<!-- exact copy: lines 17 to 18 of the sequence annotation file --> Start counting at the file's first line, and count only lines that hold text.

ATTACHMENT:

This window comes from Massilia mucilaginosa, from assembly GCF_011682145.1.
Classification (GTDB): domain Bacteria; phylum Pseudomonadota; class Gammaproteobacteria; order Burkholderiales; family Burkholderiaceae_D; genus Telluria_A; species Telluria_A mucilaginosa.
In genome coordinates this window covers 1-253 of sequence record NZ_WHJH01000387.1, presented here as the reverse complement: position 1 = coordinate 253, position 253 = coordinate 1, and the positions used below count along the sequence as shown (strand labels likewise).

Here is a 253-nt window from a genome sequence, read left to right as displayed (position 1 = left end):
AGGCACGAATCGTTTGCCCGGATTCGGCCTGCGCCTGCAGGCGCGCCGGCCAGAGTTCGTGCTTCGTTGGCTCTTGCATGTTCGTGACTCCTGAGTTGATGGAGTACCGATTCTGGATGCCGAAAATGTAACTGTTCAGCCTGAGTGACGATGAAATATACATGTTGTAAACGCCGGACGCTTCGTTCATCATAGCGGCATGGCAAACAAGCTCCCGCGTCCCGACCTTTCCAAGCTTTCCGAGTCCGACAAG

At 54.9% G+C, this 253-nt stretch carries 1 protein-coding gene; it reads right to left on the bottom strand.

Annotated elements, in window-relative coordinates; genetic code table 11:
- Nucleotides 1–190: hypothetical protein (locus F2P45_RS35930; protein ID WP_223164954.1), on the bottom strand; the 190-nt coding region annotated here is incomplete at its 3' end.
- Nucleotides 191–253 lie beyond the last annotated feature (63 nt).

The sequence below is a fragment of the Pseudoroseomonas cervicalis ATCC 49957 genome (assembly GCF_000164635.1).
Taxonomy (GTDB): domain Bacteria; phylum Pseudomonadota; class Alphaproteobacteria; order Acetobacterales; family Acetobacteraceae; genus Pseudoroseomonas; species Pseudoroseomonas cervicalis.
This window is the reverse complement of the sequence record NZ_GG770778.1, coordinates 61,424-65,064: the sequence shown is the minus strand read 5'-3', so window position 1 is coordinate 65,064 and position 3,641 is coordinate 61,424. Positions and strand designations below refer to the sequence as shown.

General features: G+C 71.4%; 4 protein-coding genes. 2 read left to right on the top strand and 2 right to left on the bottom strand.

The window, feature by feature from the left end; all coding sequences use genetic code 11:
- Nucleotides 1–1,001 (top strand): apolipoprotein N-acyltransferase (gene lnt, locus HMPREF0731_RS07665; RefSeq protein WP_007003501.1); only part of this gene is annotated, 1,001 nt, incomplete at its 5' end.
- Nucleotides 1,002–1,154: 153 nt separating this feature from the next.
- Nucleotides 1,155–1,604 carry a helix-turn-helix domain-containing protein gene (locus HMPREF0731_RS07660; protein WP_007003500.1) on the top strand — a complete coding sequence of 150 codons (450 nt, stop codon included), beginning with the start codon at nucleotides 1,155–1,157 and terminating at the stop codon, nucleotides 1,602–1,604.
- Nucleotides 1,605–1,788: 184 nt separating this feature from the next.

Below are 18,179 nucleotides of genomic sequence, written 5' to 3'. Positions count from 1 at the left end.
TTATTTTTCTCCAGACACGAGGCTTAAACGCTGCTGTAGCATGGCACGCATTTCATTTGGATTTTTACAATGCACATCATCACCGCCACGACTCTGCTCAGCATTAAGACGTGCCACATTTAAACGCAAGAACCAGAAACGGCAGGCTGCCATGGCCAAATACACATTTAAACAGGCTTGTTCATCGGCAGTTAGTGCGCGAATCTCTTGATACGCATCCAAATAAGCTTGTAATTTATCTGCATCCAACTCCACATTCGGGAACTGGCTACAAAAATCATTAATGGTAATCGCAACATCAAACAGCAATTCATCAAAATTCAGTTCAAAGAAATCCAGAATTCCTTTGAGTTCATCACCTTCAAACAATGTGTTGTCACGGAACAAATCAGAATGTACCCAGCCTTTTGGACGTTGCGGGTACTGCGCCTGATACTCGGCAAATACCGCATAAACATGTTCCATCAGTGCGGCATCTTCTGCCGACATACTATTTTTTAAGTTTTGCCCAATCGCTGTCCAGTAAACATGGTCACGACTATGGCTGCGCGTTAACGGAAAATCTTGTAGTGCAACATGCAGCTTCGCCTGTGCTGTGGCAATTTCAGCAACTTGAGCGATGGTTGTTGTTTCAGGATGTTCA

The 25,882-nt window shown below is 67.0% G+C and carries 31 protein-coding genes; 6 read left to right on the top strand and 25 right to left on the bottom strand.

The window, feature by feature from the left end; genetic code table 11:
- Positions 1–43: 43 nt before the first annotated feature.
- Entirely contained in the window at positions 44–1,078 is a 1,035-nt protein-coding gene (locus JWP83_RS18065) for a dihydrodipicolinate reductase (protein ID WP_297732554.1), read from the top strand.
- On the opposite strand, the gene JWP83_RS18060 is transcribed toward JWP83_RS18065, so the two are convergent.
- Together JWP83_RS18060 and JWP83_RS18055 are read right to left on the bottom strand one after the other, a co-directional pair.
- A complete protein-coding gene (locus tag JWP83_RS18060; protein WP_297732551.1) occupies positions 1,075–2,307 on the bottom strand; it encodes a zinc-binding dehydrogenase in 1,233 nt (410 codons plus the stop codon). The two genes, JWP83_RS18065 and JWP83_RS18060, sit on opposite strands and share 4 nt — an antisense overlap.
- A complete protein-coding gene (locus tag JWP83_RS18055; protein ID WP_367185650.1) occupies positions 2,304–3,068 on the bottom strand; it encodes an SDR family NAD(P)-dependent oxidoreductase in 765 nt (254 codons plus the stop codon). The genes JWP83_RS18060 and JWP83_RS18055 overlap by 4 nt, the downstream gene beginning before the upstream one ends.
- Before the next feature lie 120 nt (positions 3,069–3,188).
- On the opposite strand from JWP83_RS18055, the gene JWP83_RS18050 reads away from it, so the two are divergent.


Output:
- Nucleotides 1,155–1,604 carry a helix-turn-helix domain-containing protein gene (locus HMPREF0731_RS07660; protein WP_007003500.1) on the top strand — a complete coding sequence of 150 codons (450 nt, stop codon included), beginning with the start codon at nucleotides 1,155–1,157 and terminating at the stop codon, nucleotides 1,602–1,604.
- Nucleotides 1,605–1,788: 184 nt separating this feature from the next.